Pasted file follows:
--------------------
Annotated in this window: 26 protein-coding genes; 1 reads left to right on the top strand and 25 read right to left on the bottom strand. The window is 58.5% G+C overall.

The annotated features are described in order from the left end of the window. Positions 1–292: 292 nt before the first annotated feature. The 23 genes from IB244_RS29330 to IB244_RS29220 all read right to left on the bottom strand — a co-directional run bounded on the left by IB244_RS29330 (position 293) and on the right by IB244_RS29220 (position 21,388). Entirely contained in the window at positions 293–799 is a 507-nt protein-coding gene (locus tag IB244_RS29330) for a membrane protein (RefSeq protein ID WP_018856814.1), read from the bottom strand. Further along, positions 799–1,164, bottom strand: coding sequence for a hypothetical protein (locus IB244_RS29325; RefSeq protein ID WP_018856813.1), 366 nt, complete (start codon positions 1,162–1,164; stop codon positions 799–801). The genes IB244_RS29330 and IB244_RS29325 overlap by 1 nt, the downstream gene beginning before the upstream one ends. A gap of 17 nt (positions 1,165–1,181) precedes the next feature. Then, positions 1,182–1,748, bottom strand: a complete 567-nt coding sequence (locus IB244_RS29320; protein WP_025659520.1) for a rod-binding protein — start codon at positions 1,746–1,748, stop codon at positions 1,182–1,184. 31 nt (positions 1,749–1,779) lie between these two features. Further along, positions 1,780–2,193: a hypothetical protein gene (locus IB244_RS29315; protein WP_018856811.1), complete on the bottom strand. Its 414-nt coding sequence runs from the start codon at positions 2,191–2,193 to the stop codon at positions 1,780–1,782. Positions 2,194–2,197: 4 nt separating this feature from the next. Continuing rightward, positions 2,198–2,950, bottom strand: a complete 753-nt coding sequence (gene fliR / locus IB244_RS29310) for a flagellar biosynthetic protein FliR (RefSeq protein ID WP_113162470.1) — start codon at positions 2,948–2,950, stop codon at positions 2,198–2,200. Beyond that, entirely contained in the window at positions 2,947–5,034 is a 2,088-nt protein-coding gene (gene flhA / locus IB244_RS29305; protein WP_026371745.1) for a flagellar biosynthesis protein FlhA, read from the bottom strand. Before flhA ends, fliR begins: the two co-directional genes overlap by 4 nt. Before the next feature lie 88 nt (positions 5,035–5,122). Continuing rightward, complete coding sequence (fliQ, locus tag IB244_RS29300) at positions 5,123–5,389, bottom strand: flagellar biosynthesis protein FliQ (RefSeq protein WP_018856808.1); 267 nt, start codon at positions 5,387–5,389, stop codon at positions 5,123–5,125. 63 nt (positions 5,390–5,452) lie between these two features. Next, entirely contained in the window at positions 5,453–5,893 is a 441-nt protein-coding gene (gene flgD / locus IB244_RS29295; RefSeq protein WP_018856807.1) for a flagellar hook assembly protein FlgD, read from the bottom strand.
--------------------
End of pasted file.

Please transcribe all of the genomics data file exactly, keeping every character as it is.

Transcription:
Annotated in this window: 26 protein-coding genes; 1 reads left to right on the top strand and 25 read right to left on the bottom strand. The window is 58.5% G+C overall.

The annotated features are described in order from the left end of the window. Positions 1–292: 292 nt before the first annotated feature. The 23 genes from IB244_RS29330 to IB244_RS29220 all read right to left on the bottom strand — a co-directional run bounded on the left by IB244_RS29330 (position 293) and on the right by IB244_RS29220 (position 21,388). Entirely contained in the window at positions 293–799 is a 507-nt protein-coding gene (locus tag IB244_RS29330) for a membrane protein (RefSeq protein ID WP_018856814.1), read from the bottom strand. Further along, positions 799–1,164, bottom strand: coding sequence for a hypothetical protein (locus IB244_RS29325; RefSeq protein ID WP_018856813.1), 366 nt, complete (start codon positions 1,162–1,164; stop codon positions 799–801). The genes IB244_RS29330 and IB244_RS29325 overlap by 1 nt, the downstream gene beginning before the upstream one ends. A gap of 17 nt (positions 1,165–1,181) precedes the next feature. Then, positions 1,182–1,748, bottom strand: a complete 567-nt coding sequence (locus IB244_RS29320; protein WP_025659520.1) for a rod-binding protein — start codon at positions 1,746–1,748, stop codon at positions 1,182–1,184. 31 nt (positions 1,749–1,779) lie between these two features. Further along, positions 1,780–2,193: a hypothetical protein gene (locus IB244_RS29315; protein WP_018856811.1), complete on the bottom strand. Its 414-nt coding sequence runs from the start codon at positions 2,191–2,193 to the stop codon at positions 1,780–1,782. Positions 2,194–2,197: 4 nt separating this feature from the next. Continuing rightward, positions 2,198–2,950, bottom strand: a complete 753-nt coding sequence (gene fliR / locus IB244_RS29310) for a flagellar biosynthetic protein FliR (RefSeq protein ID WP_113162470.1) — start codon at positions 2,948–2,950, stop codon at positions 2,198–2,200. Beyond that, entirely contained in the window at positions 2,947–5,034 is a 2,088-nt protein-coding gene (gene flhA / locus IB244_RS29305; protein WP_026371745.1) for a flagellar biosynthesis protein FlhA, read from the bottom strand. Before flhA ends, fliR begins: the two co-directional genes overlap by 4 nt. Before the next feature lie 88 nt (positions 5,035–5,122). Continuing rightward, complete coding sequence (fliQ, locus tag IB244_RS29300) at positions 5,123–5,389, bottom strand: flagellar biosynthesis protein FliQ (RefSeq protein WP_018856808.1); 267 nt, start codon at positions 5,387–5,389, stop codon at positions 5,123–5,125. 63 nt (positions 5,390–5,452) lie between these two features. Next, entirely contained in the window at positions 5,453–5,893 is a 441-nt protein-coding gene (gene flgD / locus IB244_RS29295; RefSeq protein WP_018856807.1) for a flagellar hook assembly protein FlgD, read from the bottom strand.